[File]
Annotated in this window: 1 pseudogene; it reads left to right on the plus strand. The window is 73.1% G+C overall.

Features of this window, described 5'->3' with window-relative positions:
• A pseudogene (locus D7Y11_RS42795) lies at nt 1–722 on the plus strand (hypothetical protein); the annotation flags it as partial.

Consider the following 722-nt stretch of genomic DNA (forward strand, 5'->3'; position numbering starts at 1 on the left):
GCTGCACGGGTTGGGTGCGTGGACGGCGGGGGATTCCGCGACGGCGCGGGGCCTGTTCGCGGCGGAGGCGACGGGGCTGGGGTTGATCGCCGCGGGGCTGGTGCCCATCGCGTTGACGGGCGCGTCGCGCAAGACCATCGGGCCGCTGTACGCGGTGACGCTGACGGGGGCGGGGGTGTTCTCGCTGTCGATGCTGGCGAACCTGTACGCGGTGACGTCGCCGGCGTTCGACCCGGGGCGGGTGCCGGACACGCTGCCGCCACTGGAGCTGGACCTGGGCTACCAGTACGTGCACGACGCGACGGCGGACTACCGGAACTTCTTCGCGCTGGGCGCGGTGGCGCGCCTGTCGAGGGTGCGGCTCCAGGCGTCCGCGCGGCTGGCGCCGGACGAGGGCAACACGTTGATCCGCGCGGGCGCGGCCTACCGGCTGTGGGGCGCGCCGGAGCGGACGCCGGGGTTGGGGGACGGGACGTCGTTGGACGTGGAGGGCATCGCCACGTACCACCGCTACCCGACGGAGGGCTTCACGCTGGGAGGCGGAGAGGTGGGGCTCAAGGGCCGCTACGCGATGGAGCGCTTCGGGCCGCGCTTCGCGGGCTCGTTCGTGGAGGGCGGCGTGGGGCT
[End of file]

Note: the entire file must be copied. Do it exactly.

Annotated in this window: 1 pseudogene; it reads left to right on the plus strand. The window is 73.1% G+C overall.

Features of this window, described 5'->3' with window-relative positions:
• A pseudogene (locus D7Y11_RS42795) lies at nt 1–722 on the plus strand (hypothetical protein); the annotation flags it as partial.

Consider the following 722-nt stretch of genomic DNA (forward strand, 5'->3'; position numbering starts at 1 on the left):
GCTGCACGGGTTGGGTGCGTGGACGGCGGGGGATTCCGCGACGGCGCGGGGCCTGTTCGCGGCGGAGGCGACGGGGCTGGGGTTGATCGCCGCGGGGCTGGTGCCCATCGCGTTGACGGGCGCGTCGCGCAAGACCATCGGGCCGCTGTACGCGGTGACGCTGACGGGGGCGGGGGTGTTCTCGCTGTCGATGCTGGCGAACCTGTACGCGGTGACGTCGCCGGCGTTCGACCCGGGGCGGGTGCCGGACACGCTGCCGCCACTGGAGCTGGACCTGGGCTACCAGTACGTGCACGACGCGACGGCGGACTACCGGAACTTCTTCGCGCTGGGCGCGGTGGCGCGCCTGTCGAGGGTGCGGCTCCAGGCGTCCGCGCGGCTGGCGCCGGACGAGGGCAACACGTTGATCCGCGCGGGCGCGGCCTACCGGCTGTGGGGCGCGCCGGAGCGGACGCCGGGGTTGGGGGACGGGACGTCGTTGGACGTGGAGGGCATCGCCACGTACCACCGCTACCCGACGGAGGGCTTCACGCTGGGAGGCGGAGAGGTGGGGCTCAAGGGCCGCTACGCGATGGAGCGCTTCGGGCCGCGCTTCGCGGGCTCGTTCGTGGAGGGCGGCGTGGGGCT